This volume examines how agency in the life course can be conceptualized and investigates the specific ways in which personal characteristics and contextual variables play a role in shaping individual lives. The contributors offer differing perspectives on agency, how its expression changes over a lifetime, and how it is constrained, channeled, or altered by cultural and social institutions.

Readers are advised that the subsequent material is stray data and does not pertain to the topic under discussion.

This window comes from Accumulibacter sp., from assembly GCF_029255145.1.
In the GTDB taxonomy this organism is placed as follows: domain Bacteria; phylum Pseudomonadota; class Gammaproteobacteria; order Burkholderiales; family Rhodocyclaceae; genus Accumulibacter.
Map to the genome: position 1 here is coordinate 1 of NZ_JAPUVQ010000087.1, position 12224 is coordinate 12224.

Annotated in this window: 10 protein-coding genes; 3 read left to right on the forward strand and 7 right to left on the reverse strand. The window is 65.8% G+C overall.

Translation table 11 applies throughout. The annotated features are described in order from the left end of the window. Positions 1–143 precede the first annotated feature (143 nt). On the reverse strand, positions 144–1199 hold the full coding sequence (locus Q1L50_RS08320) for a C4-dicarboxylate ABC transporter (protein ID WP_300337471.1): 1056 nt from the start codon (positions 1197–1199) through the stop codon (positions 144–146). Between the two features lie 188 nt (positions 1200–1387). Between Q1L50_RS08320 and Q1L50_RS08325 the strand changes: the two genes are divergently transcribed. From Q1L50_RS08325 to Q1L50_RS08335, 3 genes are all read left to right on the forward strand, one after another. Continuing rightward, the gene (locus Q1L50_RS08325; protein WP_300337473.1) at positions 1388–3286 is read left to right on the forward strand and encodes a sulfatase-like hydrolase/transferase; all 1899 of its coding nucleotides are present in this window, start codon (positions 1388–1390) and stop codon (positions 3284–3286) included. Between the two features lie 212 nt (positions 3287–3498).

Each chapter focuses on one aspect of individual agency that can have a cumulative influence on an individual's life. Following an overview of the subject by Lisa J. Crockett, Jochen Brandtstädter and Klaus Rothermund provide a life-span model of agency focused on "intentional self-development" and goal accommodation. Ellen Skinner and Kathleen Edge discuss the development of coping, a potential underpinning of agency. In a concluding essay, Michael J. Shanahan and Glen H. Elder Jr. examine agency within a life-course framework, showing that the impact of individual agency on people's lives depends on the opportunities and constraints present during a particular historical era.